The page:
Sunday, February 3, 2013

Sorcery in all its detail

I am currently reading my first Brandon Sanderson book (Mistborn) and I really enjoy his writing. The magic system of the Allomancers is a great idea and I wish I had thought of it first. His descriptions are very well done. I can see the people and places in my mind as I read. I strive for the same thing in my writing though I am not sure if I am as successful as Sanderson. This brings up a question:

How many readers enjoy having the system of sorcery within a story explained in detail? Is it better to leave it a mystery?

In Mistborn, I love the whole idea of different metals giving different powers, etc. At the same time, in Tolkien's work, he doesn't explain the extent of Gandalf's powers or how he goes about casting a spell, right? This makes the reader wonder about old Mithrandir. How powerful is he? How does he do what he does?

Both methods work, I believe.

What is your preference?

Snowed quite a bit overnight and into the morning here in the St. Louis area. Took the opportunity to give our little boy his first experience in the snow. Little bit of sledding, snow angels and a sad attempt at snowman-building. He enjoyed it immensely as did my wife and I. Everything's melting outside now, the sun shining very bright through the windows. Snow looks nice, but I very much dislike the cold. I know, what am I doing in St. Louis? Yeah, I ask myself that question frequently. Lol.

Have a great day,



  1. Lol... So tell me about the cold. I'll sit here and laugh at you, since it was 18 below here last week. :) I think the detail with which you explain your magic system depends on whether or your plot hinges on magic failing to be helpful at key points or it hinges on only very clever use of the already-known rules coupled with some fast thinking from the characters to make it useful. In either case knowing the rules and why the situation is a problem is great. In a 'no rules' situation, you have to use magic much more sparingly or it becomes deus ex machina and your characters never have to do the hard work of getting themselves out of trouble.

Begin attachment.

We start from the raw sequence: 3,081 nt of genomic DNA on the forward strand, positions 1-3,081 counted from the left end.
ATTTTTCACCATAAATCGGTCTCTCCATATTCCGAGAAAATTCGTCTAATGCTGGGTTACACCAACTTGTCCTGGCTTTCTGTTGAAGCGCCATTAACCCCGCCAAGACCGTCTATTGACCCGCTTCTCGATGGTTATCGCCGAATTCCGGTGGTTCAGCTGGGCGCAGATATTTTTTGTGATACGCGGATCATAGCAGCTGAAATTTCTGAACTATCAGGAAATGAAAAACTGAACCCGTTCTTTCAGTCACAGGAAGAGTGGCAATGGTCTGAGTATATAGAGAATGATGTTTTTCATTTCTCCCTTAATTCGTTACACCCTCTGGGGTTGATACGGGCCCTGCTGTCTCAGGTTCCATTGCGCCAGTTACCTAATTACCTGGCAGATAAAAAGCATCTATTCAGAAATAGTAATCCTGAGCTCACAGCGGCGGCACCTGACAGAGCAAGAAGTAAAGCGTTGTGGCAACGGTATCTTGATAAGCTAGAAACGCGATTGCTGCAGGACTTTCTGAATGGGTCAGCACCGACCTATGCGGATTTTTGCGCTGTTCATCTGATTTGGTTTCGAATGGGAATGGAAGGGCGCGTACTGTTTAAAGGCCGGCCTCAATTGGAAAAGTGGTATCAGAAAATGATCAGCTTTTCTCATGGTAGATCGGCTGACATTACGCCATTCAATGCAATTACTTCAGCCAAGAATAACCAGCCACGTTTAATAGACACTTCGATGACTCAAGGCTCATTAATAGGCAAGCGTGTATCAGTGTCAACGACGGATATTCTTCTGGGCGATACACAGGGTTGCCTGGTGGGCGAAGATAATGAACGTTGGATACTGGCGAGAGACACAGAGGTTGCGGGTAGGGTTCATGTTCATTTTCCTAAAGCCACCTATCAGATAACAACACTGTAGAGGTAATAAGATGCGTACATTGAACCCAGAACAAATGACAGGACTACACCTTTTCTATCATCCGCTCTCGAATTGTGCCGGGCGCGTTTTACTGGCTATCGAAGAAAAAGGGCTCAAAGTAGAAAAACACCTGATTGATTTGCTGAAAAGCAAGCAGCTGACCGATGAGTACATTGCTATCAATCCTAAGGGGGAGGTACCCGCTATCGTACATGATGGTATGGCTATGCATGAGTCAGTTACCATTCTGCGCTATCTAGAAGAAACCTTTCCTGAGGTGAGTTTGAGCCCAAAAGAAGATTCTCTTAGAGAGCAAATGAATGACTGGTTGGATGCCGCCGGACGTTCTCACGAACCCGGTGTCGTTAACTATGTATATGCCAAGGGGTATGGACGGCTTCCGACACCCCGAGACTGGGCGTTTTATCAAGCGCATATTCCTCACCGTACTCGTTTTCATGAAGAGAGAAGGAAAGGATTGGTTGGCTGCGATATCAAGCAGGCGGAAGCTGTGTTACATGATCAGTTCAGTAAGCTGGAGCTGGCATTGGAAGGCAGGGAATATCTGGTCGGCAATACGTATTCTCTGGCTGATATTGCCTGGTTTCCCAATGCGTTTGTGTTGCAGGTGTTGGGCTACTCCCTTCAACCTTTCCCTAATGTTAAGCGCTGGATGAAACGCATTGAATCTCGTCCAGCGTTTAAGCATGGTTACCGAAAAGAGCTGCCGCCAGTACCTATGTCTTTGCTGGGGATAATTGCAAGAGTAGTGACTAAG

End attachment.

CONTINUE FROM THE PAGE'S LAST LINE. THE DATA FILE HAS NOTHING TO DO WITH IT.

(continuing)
1. Thanks for the comment. It's nowhere near as cold now as it was when I complained. Lol.

  2. I'm at Scott AFB! Crazy I didn't know you were in the St. Louis area! I tried Sanderson's Mistborn series but I ended up quitting book 2, it just wasn't for me. I plan on giving The Way of Kings a try though...

    1. That is pretty crazy! I'm nearly finished with the first Mistborn book and for the most part I liked it. I'll have to see where the story goes in book 2. I like the setting that he created and the characters were cool. Thanks for commenting!